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HomeHealth A-Z Stroke
Stroke
Risk of Stroke
Strokes should always be considered a medical emergency and treatment should be sought immediately.

Stroke

(stROKE)

Definition of Stroke

A stroke is a disease that affects the blood vessels that supply blood to the brain. Other names for stroke are "brain attack," cerebral infarction, cerebral hemorrhage, cerebral accident, cerebrovascular accident (CVA), and cerebrovascular disease.

Description of Stroke

Strokes are the third leading cause of death and the leading cause of disability in adults in the US.

A stroke occurs when blood flow to any portion of the brain is interrupted causing a sudden loss of brain function.   If the interruption is caused by a blood clot that stops blood flow to the brain it is called an ischemic stroke.  There are two types of ischemic strokes: cerebral thrombosis and cerebral embolism.  If the interruption is caused by a ruptured blood vessel and bleeding occurs in the brain it is called a hemorrhagic stoke.  There are two types of hemorrhagic strokes: subarachnoid hemorrhage and cerebral hemorrhage.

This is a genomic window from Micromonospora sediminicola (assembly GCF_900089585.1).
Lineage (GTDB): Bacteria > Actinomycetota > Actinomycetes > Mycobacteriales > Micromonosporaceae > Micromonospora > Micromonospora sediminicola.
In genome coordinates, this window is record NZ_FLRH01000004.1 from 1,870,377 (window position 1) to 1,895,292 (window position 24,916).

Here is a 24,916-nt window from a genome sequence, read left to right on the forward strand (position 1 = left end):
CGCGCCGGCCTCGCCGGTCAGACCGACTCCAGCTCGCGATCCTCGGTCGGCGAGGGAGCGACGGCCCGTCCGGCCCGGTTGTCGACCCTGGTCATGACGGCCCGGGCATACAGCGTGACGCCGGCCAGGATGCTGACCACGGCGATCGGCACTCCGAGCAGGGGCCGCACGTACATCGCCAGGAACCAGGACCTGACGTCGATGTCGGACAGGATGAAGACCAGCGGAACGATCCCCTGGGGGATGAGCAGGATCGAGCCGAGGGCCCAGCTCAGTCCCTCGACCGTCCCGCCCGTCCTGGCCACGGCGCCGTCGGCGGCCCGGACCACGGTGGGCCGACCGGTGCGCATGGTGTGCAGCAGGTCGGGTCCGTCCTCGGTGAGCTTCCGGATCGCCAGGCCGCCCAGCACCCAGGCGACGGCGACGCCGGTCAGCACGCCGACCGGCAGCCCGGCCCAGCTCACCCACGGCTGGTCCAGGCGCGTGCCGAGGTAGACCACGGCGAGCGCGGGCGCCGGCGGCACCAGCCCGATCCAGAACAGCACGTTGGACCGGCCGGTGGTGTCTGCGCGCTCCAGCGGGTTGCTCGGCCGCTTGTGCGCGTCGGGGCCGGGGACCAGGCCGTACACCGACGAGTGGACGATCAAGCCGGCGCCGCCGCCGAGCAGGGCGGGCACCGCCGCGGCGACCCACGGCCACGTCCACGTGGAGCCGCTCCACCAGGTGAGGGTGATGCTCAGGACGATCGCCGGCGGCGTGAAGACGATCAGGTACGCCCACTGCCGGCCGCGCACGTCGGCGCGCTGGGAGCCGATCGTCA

When a stroke occurs, the brain does not get the oxygen (from the blood) that it needs. Without oxygen, nerve cells in the affected area can't function and die within minutes.  Once the nerve cells die, the part of the body they control no longer function either.  The effects of a stroke can be devastating and irreversible because dead brain cells cannot be replaced.